public static void getInfo() { 

//insert code here 

List fontCatalog = new ArrayList(); 



fontCatalog.add("Lucida Bright"); 


List entrySet = new ArrayList(category.entrySet()); 

Iterator it = entrySet.iterator(); 

while(it.hasNext()) { 


Which two code fragments, when inserted independently at line **, enable the code to compile? 

A. Map<String, List<String>> category = new HashMap<List> (); 

B. Map<String, List<String>> category = new HashMap<<>,List<>>(); 

C. Map<String, List<String>> category = new HashMap<> (); 

D. Map<String, List<String>> category = new HashMap <String, ArrayList<String>> (); 

E. Map<String, List<String>> category = new HashMap<String, List<String>> (); 

F. Map<String, List<String>> category = new HashMap<String, List <>> (); 

Answer: C,E 

Explanation: E: Redundant type arguments in new expressions. Use diamond operator instead. 

Q9. Given this code fragment: 

ResultSet rs = null; 

try (Connection conn = DriverManager. getConnection (url) ) { 

Statement stmt = conn.createStatement(); 

rs stmt.executeQuery(query); 

//-.. other methods } 

} catch (SQLException se) { 

System.out.println ("Error"); 

Which object is valid after the try block runs? 

A. The Connection object only 

B. The Statement object only 

C. The Result set object only 

D. The Statement and Result Set object only 

E. The connection, statement, and ResultSet objects 

F. Neither the Connection, Statement, nor ResultSet objects 


Explanation: Generally, JavaScript has just 2 levels of scope: global and function. But, try/catch is an exception (no punn intended). When an exception is thrown and the exception object gets a variable assigned to it, that object variable is only available within the "catch" section and is destroyed as soon as the catch completes. 

Q10. Given: 

public class TemperatureSensor { 

public TemperatureSensor () { 

public double getCurrTemp () { 

// . . . method to retrieve temperature from a sensor 

Return temp;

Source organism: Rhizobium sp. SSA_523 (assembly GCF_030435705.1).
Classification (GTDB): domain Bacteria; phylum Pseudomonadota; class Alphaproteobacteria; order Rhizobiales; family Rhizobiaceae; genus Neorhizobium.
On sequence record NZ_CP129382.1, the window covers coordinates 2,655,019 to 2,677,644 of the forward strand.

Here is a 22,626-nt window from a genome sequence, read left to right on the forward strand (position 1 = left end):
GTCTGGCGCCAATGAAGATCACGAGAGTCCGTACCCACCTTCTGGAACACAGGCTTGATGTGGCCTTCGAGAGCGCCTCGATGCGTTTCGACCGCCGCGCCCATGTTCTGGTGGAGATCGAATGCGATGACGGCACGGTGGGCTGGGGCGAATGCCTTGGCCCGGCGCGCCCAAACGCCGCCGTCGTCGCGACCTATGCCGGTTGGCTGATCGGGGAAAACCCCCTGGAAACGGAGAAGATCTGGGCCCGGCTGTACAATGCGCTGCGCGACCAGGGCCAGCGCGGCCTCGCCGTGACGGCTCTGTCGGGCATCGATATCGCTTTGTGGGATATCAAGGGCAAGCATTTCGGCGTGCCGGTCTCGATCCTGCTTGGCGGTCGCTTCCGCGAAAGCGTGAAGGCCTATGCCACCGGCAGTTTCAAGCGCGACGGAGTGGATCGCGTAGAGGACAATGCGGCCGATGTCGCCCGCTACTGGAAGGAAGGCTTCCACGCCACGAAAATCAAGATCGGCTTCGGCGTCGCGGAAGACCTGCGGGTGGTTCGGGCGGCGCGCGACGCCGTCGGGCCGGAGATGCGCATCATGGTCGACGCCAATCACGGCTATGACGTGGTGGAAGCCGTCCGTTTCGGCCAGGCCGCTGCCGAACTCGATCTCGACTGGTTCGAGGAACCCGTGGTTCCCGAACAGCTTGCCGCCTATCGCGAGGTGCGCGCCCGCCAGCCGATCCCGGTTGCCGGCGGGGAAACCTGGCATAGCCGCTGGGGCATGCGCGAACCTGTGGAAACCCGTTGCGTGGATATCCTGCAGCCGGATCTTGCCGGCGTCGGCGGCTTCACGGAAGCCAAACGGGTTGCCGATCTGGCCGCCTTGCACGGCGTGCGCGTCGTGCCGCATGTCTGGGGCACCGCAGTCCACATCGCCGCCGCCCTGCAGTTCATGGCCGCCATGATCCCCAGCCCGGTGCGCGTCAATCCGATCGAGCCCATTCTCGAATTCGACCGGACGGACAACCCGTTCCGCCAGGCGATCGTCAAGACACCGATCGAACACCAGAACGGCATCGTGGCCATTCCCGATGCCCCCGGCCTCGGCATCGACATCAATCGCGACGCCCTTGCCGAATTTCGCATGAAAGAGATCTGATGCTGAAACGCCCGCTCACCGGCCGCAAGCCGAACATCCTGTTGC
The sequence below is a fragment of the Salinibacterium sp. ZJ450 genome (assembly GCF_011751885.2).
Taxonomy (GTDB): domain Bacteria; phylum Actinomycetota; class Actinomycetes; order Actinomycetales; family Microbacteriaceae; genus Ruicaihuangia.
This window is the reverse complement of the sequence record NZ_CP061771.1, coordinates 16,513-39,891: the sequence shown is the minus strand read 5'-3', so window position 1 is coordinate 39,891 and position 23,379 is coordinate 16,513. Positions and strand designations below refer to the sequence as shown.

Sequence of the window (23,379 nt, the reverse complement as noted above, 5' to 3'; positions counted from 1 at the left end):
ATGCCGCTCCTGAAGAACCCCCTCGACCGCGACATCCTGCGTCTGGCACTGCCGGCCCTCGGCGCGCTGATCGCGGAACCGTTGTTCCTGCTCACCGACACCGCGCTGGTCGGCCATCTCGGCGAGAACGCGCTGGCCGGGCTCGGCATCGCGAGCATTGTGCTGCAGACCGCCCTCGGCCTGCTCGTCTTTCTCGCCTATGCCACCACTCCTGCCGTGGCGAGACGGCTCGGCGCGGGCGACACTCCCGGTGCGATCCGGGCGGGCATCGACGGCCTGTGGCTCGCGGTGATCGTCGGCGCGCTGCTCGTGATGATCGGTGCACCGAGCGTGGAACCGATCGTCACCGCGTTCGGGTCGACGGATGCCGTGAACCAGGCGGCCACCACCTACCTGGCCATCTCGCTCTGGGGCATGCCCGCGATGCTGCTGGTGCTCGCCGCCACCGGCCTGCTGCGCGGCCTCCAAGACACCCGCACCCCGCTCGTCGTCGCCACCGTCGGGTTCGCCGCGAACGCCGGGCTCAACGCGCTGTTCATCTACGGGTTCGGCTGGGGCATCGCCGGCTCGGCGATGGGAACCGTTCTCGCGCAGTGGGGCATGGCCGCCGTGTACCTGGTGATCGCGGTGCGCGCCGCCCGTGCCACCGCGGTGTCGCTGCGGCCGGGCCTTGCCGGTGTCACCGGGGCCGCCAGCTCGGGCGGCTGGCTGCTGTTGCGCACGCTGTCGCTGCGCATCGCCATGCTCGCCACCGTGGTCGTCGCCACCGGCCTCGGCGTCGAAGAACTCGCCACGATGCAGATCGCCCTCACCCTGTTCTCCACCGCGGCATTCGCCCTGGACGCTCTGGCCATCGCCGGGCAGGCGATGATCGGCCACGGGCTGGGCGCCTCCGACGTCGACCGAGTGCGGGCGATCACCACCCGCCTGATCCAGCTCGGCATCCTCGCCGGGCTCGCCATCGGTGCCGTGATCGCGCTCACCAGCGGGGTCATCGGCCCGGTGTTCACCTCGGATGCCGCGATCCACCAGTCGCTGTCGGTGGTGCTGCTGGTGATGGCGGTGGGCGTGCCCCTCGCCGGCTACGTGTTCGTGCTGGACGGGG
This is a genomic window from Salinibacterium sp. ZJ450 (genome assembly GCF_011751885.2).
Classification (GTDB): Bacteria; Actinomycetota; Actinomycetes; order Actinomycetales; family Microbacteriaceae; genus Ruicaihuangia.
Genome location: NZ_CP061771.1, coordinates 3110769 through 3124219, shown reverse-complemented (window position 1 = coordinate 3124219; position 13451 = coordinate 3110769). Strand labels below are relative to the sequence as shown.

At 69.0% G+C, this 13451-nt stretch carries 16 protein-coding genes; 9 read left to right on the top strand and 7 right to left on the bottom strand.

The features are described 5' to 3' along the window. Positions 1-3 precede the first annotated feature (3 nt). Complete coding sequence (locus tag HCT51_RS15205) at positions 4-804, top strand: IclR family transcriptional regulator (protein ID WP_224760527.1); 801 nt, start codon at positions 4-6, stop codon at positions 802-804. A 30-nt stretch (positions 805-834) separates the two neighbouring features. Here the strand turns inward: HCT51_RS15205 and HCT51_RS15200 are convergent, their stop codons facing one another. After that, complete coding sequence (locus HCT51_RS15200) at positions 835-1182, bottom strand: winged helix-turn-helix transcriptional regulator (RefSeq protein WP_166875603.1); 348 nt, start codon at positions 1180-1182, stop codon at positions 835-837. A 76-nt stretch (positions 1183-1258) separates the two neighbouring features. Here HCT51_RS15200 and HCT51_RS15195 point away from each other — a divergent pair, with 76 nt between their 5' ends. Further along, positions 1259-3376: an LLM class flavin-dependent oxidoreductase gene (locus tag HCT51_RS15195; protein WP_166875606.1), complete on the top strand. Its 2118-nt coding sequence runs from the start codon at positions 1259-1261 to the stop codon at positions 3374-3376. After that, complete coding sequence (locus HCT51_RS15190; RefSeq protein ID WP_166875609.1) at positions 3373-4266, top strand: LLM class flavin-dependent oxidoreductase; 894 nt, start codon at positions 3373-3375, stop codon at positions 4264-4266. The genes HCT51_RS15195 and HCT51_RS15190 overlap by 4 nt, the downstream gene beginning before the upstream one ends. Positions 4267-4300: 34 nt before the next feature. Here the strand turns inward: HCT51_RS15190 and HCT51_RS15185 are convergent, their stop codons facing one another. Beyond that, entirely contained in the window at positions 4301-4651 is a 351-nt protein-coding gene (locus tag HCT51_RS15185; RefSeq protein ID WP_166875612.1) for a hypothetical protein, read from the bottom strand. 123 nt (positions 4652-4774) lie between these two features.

Which three changes should you make to apply the singleton design pattern to this class? 

A. Make the class abstract. 

B. Add a method to return a singleton class type. 

C. Change the access of the constructor to private. 

D. Add a public constructor that takes a single argument. 

E. Change the class to implement the singleton interface. 

F. Add a private static final variable that is initialized to new TemperatureSensor{}; 

G. Add a public static method that returns the class variable of type 

Answer: C,F,G 

Explanation: C: We provide a default Private constructor F, G: We write a public static getter or access method (G) to get the instance of the Singleton Object at runtime. First time the object is created inside this method as it is null. Subsequent calls to this method returns the same object created as the object is globally declared (private) (F) and the hence the same referenced object is returned. Note: Java has several design patterns Singleton Pattern being the most commonly used. Java Singleton pattern belongs to the family of design patterns, that govern the instantiation process. This design pattern proposes that at any time there can only be one instance of a singleton (object) created by the JVM. The class’s default constructor is made private (C), which prevents the direct instantiation of the object by others (Other Classes). A static modifier is applied to the instance method that returns the object as it then makes this method a class level method that can be accessed without creating an object.